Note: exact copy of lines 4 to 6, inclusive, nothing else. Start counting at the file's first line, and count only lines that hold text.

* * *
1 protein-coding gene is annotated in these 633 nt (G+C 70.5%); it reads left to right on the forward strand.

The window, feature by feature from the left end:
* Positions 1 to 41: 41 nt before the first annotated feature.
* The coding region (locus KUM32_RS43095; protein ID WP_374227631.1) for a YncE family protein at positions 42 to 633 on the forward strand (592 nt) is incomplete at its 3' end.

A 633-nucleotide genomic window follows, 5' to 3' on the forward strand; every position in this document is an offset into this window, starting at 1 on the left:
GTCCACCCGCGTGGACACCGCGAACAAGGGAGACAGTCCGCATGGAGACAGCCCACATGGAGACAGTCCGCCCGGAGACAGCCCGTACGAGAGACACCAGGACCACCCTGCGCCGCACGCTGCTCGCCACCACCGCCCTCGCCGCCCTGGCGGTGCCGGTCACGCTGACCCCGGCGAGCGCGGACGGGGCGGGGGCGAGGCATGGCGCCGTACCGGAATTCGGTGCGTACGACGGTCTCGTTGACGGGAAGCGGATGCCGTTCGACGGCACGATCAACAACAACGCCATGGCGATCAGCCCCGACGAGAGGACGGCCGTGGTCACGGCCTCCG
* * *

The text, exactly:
* The coding region (locus KUM32_RS43095; protein ID WP_374227631.1) for a YncE family protein at positions 42 to 633 on the forward strand (592 nt) is incomplete at its 3' end.

A 633-nucleotide genomic window follows, 5' to 3' on the forward strand; every position in this document is an offset into this window, starting at 1 on the left:
GTCCACCCGCGTGGACACCGCGAACAAGGGAGACAGTCCGCATGGAGACAGCCCACATGGAGACAGTCCGCCCGGAGACAGCCCGTACGAGAGACACCAGGACCACCCTGCGCCGCACGCTGCTCGCCACCACCGCCCTCGCCGCCCTGGCGGTGCCGGTCACGCTGACCCCGGCGAGCGCGGACGGGGCGGGGGCGAGGCATGGCGCCGTACCGGAATTCGGTGCGTACGACGGTCTCGTTGACGGGAAGCGGATGCCGTTCGACGGCACGATCAACAACAACGCCATGGCGATCAGCCCCGACGAGAGGACGGCCGTGGTCACGGCCTCCG